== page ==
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Mathew Mervin Psy 202 Exam #1 Study Guide

by: Zoe Notetaker

Mathew Mervin Psy 202 Exam #1 Study Guide Psy 202

Marketplace > University of Mississippi > Psychology (PSYC) > Psy 202 > Mathew Mervin Psy 202 Exam 1 Study Guide
Zoe Notetaker
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About this Document

This covers all the material on the first exam! It includes all vocabulary words and I followed Professor Mervin's study guide when creating the chapter walk through. Good luck and have fun studying!
Elementary Statistics
Dr. Mervin Matthew
Study Guide
50 ?




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This 5 page Study Guide was uploaded by Zoe Notetaker on Monday September 12, 2016. The Study Guide belongs to Psy 202 at University of Mississippi taught by Dr. Mervin Matthew in Fall 2016. Since its upload, it has received 40 views. For similar materials see Elementary Statistics in Psychology (PSYC) at University of Mississippi.

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Date Created: 09/12/16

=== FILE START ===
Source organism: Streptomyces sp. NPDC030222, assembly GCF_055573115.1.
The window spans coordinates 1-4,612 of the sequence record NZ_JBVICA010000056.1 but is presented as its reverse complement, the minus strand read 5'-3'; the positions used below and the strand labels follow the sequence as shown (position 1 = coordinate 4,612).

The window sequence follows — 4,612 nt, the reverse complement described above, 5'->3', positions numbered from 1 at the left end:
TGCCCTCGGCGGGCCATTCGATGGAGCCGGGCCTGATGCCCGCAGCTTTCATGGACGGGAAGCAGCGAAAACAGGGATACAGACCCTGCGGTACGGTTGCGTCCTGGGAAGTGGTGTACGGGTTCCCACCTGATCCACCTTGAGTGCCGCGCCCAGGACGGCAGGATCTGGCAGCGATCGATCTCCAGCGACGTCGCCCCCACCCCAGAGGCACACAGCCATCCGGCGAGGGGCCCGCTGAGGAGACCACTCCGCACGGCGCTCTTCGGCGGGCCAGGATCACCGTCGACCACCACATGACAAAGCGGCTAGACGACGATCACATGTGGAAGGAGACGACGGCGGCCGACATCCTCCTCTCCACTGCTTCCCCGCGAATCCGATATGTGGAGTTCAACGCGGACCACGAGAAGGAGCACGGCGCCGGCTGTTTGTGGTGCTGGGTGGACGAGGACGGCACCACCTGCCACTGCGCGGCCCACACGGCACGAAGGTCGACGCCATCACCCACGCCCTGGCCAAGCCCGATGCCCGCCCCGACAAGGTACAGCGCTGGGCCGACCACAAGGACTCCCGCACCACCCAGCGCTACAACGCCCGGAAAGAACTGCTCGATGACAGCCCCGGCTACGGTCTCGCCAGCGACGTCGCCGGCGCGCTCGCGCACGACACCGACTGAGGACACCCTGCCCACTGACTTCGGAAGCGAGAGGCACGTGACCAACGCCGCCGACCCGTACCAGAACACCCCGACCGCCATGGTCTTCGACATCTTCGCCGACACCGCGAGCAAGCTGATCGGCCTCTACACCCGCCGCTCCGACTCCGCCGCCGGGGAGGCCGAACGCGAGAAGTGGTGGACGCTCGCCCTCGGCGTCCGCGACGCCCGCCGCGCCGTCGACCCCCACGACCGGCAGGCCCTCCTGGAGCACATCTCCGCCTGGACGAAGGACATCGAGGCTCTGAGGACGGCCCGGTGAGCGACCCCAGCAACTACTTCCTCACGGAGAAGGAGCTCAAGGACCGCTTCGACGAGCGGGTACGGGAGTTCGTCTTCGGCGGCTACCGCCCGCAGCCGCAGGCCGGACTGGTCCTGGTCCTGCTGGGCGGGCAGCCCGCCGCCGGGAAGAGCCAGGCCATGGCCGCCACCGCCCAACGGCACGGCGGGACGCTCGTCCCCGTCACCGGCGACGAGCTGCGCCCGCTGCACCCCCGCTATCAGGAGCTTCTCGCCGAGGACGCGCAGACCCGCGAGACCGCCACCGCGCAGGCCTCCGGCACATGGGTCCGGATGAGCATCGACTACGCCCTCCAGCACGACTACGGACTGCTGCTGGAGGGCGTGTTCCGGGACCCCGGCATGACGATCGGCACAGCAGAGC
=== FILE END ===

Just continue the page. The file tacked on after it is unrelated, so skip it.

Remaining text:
Exam 1 Psy 202 Study Guide  Vocabulary Words:  Qualitative Research ­ Uses summaries, unstructured, draws conclusions; in short, quality  information and deeper thinking    Quantitative Research ­ Uses structured data, statistics, and objective conclusions; in short, it  uses numbers    Experiments ­ A form or research in which a prediction is tested    External Validity ­ Deals with whether or not the same effects that occurred in the lab will be the  same in the outside world    Random Assignment ­ Test subjects are randomly assigned to control or test groups    Quasi­Experiment ­ An experiment that cannot use random assignment; the subjects assign  themselves    Observational Study ­ A study in which subjects are observed and not interfered with by the  experimenter    Population ­ The entire group of people one is trying to generalize     Samples ­ A subset of a population in which one is interested and can test    Simple Random Sampling ­ All people in a population have equal chances of being sampled    Stratified Sampling ­ ​divides the population into separate groups, called strata. Then, a  probability sample ( ​ often a ​simple random sample ) ​  is drawn from each group    Cluster Sampling ­ Occurs when a population is composed of sub groups and subjects are then  taken from each sub group    Systematic Sampling ­ Takes every nth person (not everyone has a chance in this method)    Deliberate/Purposive Sampling ­ Occurs when one subset is targeted more than another    Convenience Sampling ­ People in a sample are those that are easiest to recruit    Population Parameters ­ (Uses greek letters) Shows characteristics of a population    Sample Statistics ­ (Uses english letters) shows information and characteristics of the sample,  not the entire population  Independent Variable ­ The one being manipulated by the experimenter    Dependent Variable ­ The variable being measured or changed    Qualitative ­ Categorical information    Quantitative ­ Numerical information and data    Discrete ­ No fractional amounts, only whole numbers, not infinite    Continuos ­ Has fractional amount, infinitive    Construct ­ Using body/ other behavior to infer something    Nominal Scales ­ Only gives categorical information    Ordinal Scales ­ Gives categorical information, and ranks the categories    Interval Scales ­ Gives categorical, rank, and distance information    Ratio Scales ­ Category, rank, distance, and uses true zero    Reliability ­ Getting the same results repeatedly    Validity ­ Measuring what one actually intends to measure    Confounds ­ Outside variables that affects the dependent variable    Central Tendency ­ The score around which all other scores cluster    Variability ­ How spread out the scores are (from the central tendency)    Skewness ­ How spread out equal sections of distribution are from each other    Kurtosis ­ The highest point on a graph    Mode ­ Score that occurs most often in a set of data    Median ­ Value that divides the distribution in half (Number in the middle)    Mean ­ Average of all scores    Range ­ Highest score minus the lowest score    Interquartile Range ­ Gets rid of the best and worst scores by using middle quartiles    Average Deviation­ The average of all deviation scores in a set of data    Variance­ A method of calculating deviation from the means of a group    Standard Deviation­ Square root of the variance    Degrees of Freedom­ How many scores are free to do what they want    Symmetry­ Measure of skewness    Curvature­ Measure of kurtosis    Box and Whisker Plot­ A graph in which one or more distributions is broken into quartiles    Bar Chart­ Displays noncontinuous data and deals with categorical scores    Pie Charts­ A circle that is sliced to represents percentages    Index of Qualitative Variation­ A measure of statistical dispersion in nominal distribution    Percentile Rank­ Uses raw scores and convert them into cumulative relative frequency    Percentile­ Converts cumulative relative frequency into raw scores    Z­Transformation­ (z­scores) the standardized scores    Study Guide By Chapter:  Chapter 1  Experiments v. quasi­experiments v. observational designs  ● An experiment is a form of research that uses random assignment when testing a  hypothesis. A quasi­experiment is unable to use random assignment. An observational  design prevent the experimenter from interfering with the test subjects.  Populations v. samples  ● A population is the entire group of people one is trying to generalize, and the sample is  the subset of the population in which one is actually testing  Look over different types of sampling techniques  ● Written above  Independent v. dependent  ● The independent variable is the one that is being manipulated by the experimenter and  the dependent is the variable one is measuring.  Qualitative v. quantitative  ● Qualitative refers to dealing with categorical information while quantitative uses numbers  Continuous v. discrete  ● Continuous data uses fractional amounts and is infinite (qualitative) and discrete data  only has whole numbers because there is a set number of categories (quantitative)  Nominal, ordinal, interval, ratio  ● Nominal scales only give a person categorical information, there is no inbetween options  or natural order. Ordinal scales give both categorical information and rank the  categories. Interval scales give categorical, rank, and distance information. Ratio scale  give the most info: categorical, rank, distance, and the true zero.  Reliability (in general)  ● An experiment is reliable if it is redone and the same results are achieved repeatedly  Validity (in general)  ● An experiment is valid if one measures what they intend to and not any confounds  Chapter 2  Frequency tables  ● Simple frequency tables have 2 columns and include all possible values, more columns  are added as the frequency type changes and becomes more complex  Relative frequency, and cumulative frequency  ● Relative frequency is simple frequency divided by the total number of scores; absolute  frequency is normalized by total number. Cumulative frequency looks at the scores  above or below a distribution  Ungrouped v. grouped  ● Ungrouped frequencies deal with each score, while grouped frequencies have ranges  and intervals that group similar scores together  ○ Number of intervals: 10­20  ○ Width of intervals: 2,3, or multiples of 5  Histograms, frequency polygons, ogives, and stem­and­leaf plots  ● Histograms deal with both simple and relative frequencies, basic bar graph in which bars  must touch; frequencies are on y­axis and raw values are on x­axis  ● Frequency Polygons deal with both relative and simple frequencies; interchangeable use  with histograms; dots on graph are connected by a line, the line but touch the x­axis  twice  ● Ogives are graphs designed to show one cumulative frequencies; basically escalating  dots that are not connected  ● Stem­and­Leaf Plots show the shape of a distribution for individual scores in an interval  Chapter 3  Central tendency  ● Central tendency is the score around which all other scores cluster  Mean v. median v. mode  ● Mean is the average of all scores, and it is used when one is being the most accurate  ● Median is the value that divides the distribution in half, it includes rank and categorical  information only  ● Mode is the score that occurs the most, it is only categorical information   Range v. interquartile range  ● Range is the highest score minus the lowest score of a distribution while the interquartile  range is the subtraction of the 2nd quartile to the third  Average deviation v. variance and standard deviation  ● Average deviation is simply the average of all the deviation scores in a set of data  ● Variance is a method of calculating standard deviation from the means of a group  ● Standard deviation in the square root of the variance  Chapter 4  o  Bar charts and pie charts  ● Bar charts show noncontinuous data with no skewness or kurtosis; categorical  information  ● A sliced circle used to show percentages; rf is used more than f  o  Index of qualitative variation  ● A measure of statistical dispersion in nominal distribution  Chapter 5  Percentile rank  ● The percentile rank uses raw scores and converts them to cumulative relative frequency  ● It tells us the Standardized Scores (z­scores) and that estimates how far something is  from the mean  Characteristics of their distribution  ● Z­scores always have a variance and standard deviation of 1, and a summation and  mean of zero  Why they’re preferred over percentile ranks  ● S­scores allow one to compare two scores from different sets of distributions